As two tumultuous years closed for the office sector and return-to-office plans were upended by new variants and case surges, millions of workers remained in remote or mostly remote setups. And, while the average office vacancy rate climbed across top U.S. markets, one segment continues to show resiliency: medical office buildings (MOBs).
Even though elective and non-essential procedures declined in the early days of COVID-19’s emergence, the demand for these procedures rebounded by the end of 2020 – and created increased interest for MOBs among developers and investors. In fact, more than 16 million square feet of space currently under construction includes medical office space. Paired with an aging population, interest in this office subsector – especially in suburban areas – is likely to further increase.
According to the latest leasing data from CommmercialEdge, office space vacancies hit 15.7% across the top 50 U.S. markets, up 110 basis points (bps) year-over-year (Y-o-Y) and 20 basis points over late 2021 figures. That vacancy rate is expected to increase even more due to developments that were started before the pandemic and the omicron variant-fueled delays in return-to-office policies.
The importance of interest in MOBs is exemplified by the Boston office market, which posted the lowest office vacancy rate in the country at 10.7%, down 40 bps year-over-year. It was followed by Miami’s 13.4% vacancy, which has proven to be one of the more resilient office markets nationally, with its vacancy declining 190 bps Y-o-Y while simultaneously posting the third-sharpest listing rate growth.
Specifically, Miami posted a $43.43 per square foot listing rate, up 5.8% year-over-year, outpaced by the San Francisco Bay Area ($55.79) and Tampa, Florida, ($29.70) office markets, both of which recorded a 6.2% year-over-year increase, as well as Los Angeles’ ($41.62) 8.1% Y-o-Y hike. On the other end of the spectrum stood Portland, Oregon, ($29.97) with a 1% listing rate increase over January 2021; Atlanta ($27.64) with a 0.8% uptick; and the 0.5% increase in Charlotte, North Carolina, which brought it to $29 per square foot. With most markets in similar territory, the average full-service equivalent listing rate across the top 50 U.S. office markets came in at $38.62 square foot, up 1.2% over year-ago rates.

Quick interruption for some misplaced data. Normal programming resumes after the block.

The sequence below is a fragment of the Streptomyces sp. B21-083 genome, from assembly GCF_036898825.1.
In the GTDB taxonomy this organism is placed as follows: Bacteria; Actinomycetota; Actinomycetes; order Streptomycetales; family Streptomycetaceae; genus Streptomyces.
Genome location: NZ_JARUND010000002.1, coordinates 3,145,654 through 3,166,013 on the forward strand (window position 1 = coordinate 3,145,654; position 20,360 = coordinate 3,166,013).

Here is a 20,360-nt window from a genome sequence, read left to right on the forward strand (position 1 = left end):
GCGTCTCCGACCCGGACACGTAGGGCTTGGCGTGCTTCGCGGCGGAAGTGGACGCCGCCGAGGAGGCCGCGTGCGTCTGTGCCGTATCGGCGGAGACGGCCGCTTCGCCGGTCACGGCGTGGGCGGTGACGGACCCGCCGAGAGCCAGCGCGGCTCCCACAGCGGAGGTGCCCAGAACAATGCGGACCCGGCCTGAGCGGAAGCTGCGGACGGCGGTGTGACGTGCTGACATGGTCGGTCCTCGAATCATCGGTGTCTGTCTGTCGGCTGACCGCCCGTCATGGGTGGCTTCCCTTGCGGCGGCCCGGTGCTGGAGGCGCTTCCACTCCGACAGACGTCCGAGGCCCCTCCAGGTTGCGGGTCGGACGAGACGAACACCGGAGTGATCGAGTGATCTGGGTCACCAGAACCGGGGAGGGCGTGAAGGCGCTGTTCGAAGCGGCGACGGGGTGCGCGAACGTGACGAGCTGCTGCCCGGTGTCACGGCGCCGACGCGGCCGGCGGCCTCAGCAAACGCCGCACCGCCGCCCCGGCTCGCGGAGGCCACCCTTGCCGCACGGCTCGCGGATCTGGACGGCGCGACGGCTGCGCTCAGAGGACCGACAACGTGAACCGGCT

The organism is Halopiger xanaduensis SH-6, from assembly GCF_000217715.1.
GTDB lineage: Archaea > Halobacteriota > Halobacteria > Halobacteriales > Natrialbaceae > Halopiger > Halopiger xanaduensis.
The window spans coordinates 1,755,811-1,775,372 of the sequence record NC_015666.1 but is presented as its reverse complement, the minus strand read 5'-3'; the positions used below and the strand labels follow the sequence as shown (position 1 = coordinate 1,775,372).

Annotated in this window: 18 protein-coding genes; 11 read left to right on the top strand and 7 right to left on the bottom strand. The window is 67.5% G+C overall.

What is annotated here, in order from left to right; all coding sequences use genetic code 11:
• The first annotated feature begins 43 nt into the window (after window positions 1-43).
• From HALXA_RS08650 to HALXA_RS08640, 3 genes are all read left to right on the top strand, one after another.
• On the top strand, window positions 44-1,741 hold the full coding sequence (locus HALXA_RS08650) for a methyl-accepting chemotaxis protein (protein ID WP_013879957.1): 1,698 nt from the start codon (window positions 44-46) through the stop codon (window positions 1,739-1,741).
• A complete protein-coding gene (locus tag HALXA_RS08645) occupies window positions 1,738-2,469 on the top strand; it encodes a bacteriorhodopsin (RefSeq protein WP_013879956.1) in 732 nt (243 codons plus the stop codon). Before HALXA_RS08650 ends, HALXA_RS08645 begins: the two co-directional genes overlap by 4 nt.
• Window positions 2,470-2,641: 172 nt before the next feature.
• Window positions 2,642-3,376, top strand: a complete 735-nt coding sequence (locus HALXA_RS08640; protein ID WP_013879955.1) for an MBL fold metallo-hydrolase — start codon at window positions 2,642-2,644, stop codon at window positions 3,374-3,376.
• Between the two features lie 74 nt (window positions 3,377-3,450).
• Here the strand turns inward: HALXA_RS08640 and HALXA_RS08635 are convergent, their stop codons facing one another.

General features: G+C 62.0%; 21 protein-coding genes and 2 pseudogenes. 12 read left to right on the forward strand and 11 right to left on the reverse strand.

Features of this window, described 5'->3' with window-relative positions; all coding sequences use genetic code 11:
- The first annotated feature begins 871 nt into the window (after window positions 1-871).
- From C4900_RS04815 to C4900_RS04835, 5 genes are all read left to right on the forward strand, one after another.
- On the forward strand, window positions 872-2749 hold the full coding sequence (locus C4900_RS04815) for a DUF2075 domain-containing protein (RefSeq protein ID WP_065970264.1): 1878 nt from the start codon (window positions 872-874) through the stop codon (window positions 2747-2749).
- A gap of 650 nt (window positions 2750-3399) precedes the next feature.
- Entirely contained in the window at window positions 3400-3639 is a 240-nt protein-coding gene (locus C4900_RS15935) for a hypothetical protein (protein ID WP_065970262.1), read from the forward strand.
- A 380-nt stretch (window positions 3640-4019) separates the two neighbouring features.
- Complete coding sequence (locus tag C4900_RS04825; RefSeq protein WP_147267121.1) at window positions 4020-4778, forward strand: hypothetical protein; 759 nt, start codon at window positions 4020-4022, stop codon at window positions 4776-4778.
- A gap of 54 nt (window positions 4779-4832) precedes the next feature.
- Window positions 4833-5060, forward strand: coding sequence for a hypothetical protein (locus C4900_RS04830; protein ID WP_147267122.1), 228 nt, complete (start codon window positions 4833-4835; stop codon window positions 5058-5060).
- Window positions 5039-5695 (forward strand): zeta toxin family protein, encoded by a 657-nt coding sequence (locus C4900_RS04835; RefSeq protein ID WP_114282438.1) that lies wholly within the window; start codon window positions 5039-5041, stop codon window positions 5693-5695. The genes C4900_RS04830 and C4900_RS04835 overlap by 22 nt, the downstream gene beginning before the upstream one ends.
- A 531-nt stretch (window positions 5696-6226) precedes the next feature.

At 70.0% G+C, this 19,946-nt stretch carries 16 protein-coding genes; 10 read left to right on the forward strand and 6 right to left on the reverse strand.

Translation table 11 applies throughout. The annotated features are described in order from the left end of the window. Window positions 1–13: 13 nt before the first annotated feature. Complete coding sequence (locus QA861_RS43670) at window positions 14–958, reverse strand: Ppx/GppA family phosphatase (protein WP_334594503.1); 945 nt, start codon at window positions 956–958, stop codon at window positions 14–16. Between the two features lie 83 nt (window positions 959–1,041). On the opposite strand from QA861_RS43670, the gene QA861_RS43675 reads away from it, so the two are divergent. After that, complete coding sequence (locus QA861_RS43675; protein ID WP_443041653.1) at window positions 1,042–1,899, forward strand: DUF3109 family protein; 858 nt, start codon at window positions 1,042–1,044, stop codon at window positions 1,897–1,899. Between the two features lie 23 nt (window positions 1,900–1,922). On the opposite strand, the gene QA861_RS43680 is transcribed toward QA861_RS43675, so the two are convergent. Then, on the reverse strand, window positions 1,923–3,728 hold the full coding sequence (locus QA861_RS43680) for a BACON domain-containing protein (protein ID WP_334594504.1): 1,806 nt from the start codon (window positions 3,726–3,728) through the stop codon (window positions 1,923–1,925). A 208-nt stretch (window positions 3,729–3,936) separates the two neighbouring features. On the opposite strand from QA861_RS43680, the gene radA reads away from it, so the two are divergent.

Meanwhile, with plenty of office projects that were in the works before COVID-19 hit, pre-pandemic supply is still coming online and is expected to continue to contribute to rising vacancies. January closed with 150.5 million square feet of office space with shovels in the ground, half of which were in urban markets outside of central business districts (CBDs) and downtown cores. An additional 31% are under construction in suburban markets and 19% in CBDs and city centers.
Notably, the development pipeline of 9 million square feet in Austin, Texas, represented 10.3% of its stock, making this the top development pipeline among the country’s most important markets. Miami made itself visible here, as well, with its 5.6 million square feet of office space accounting for 8% of total market stock. In Nashville, Tennessee, the 4.6-million-square-foot development pipeline also accounted for 8% of the local stock, with Brooklyn, New York, seeing 5.2% of stock under construction for a total of 2.1 million square feet of additional office space.
At the same time, Boston developments accounted for 4.9% of local office stock, with its 12.2 million square feet of under-construction office assets representing the second-largest pipeline in the U.S. However, the majority of that (8.2 million square feet) represented pre-pandemic projects that were started between January 2019 and March 2020, whereas only 4.9 million square feet were part of projects that have broken ground since then.
With new starts waning, 2022 brought a strong start for office sales, as nearly $5.9 billion in transactions were closed in January. This brought the national average office sale price to $288 per square foot at the end of January. The tech-heavy San Francisco Bay Area boasted the strongest transactional start among the top 50 U.S. markets: $715 million in office sales closed there in January alone, bringing the average San Francisco Bay Area office sale price to $611 per square foot, the highest in the U.S. On the opposite coast, Boston ($249) boasted the second-largest sales volume with $435 million, followed by Washington, D.C.’s ($531) office sales volume of $367 million.
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Irina Lupa is a real estate writer for CommercialEdge, PropertyShark and RENTCafé, where she covers market trends and industry news. Her work has been cited in Forbes, GlobeSt, CNBC and Construction Executive, among others.